U.S. Supreme Court

Supreme Court Strikes Down Law Barring Lies About Military Medals

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The U.S. Supreme Court has struck down a law that makes it a crime to lie about earning military medals.

Six justices agreed that the law violates the First Amendment. A concurrence by two of those justices, however, gives Congress a chance to redraft the statute to avoid the constitutional problem, SCOTUSblog reports. Justice Anthony M. Kennedy wrote the plurality opinion (PDF) striking down the law.

The Stolen Valor Act makes it a crime for a person to falsely claim to have received a military medal. A water district official from Pomona, Calif., was accused of violating the law when he asserted at a public meeting that he was a retired Marine who had received the Medal of Honor.

“Lying was his habit,” Kennedy wrote at the beginning of his plurality opinion. “Xavier Alvarez, the respondent here, lied when he said that he played hockey for the Detroit Red Wings and that he once married a starlet from Mexico. But when he lied in announcing he held the Congressional Medal of Honor, respondent ventured onto new ground; for that lie violates a federal criminal statute, the Stolen Valor Act of 2005.”

Alvarez pleaded guilty while reserving the right to challenge the law. His conviction must be overturned, Kennedy said in a plurality opinion joined by Chief Justice John G. Roberts Jr. and Justices Ruth Bader Ginsburg and Sonia Sotomayor.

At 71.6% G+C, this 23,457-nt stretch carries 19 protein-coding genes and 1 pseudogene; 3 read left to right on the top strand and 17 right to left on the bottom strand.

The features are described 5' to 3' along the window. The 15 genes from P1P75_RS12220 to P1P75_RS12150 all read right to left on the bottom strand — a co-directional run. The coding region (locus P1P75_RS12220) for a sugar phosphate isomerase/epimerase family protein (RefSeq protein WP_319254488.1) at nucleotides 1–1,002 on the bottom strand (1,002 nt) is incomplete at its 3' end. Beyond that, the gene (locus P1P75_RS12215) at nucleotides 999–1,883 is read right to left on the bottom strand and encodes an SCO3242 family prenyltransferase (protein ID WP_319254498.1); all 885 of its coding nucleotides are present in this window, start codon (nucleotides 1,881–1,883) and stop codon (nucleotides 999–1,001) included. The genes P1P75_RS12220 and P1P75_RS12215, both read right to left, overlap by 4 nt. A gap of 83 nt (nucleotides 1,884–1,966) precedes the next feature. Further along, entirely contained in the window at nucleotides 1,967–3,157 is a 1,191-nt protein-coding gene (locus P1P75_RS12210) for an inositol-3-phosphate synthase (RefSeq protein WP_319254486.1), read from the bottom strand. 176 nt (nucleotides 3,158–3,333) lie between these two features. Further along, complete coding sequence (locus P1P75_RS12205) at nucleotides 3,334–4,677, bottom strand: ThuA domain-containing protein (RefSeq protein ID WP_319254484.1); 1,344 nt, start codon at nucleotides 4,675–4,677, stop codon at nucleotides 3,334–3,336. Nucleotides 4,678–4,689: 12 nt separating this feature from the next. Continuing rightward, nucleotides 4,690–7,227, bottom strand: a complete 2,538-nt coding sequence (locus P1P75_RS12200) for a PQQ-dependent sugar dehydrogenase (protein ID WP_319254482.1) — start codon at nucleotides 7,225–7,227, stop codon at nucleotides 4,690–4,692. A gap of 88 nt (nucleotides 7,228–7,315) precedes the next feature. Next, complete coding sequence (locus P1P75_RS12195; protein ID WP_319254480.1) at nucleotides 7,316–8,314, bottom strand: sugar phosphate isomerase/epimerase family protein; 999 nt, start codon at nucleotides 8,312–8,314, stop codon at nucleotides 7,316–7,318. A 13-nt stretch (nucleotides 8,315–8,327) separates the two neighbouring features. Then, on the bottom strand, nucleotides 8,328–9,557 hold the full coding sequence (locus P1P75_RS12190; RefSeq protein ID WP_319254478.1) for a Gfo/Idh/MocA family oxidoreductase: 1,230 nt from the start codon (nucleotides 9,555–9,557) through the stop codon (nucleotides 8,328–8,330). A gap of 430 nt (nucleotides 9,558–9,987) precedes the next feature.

Kennedy said content-based restrictions on speech required exacting scrutiny, and the statute can’t survive under that standard. “Permitting the government to decree this speech to be a criminal offense, whether shouted from the rooftops or made in a barely audible whisper, would endorse government authority to compile a list of subjects about which false statements are punishable,” Kennedy wrote.

“Were this law to be sustained, there could be an endless list of subjects the national government or the states could single out. Where false claims are made to effect a fraud or secure moneys or other valuable considerations, say offers of employment, it is well established that the government may restrict speech without affronting the First Amendment. … But the Stolen Valor Act is not so limited in its reach.”

Justice Stephen G. Breyer concurred in the judgment in an opinion joined by Justice Elena Kagan. He said the statute violates the First Amendment, but the government might be able to achieve its objectives “in less burdensome ways” with a “more finely tailored statute.” Congress could determine that some military medals deserve more protections than others, he said, or it might punish military medal lies that cause on specific or material harm.

The case is United States v. Alvarez.

Prior coverage:

ABAJournal.com: “Chemerinsky: Supreme Court Weighs First Amendment, the Stolen Valor Act and the Protection of Lies”

ABAJournal.com: “Supreme Court Will Hear Free Speech Dispute over Law Banning Lies About Military Medals”

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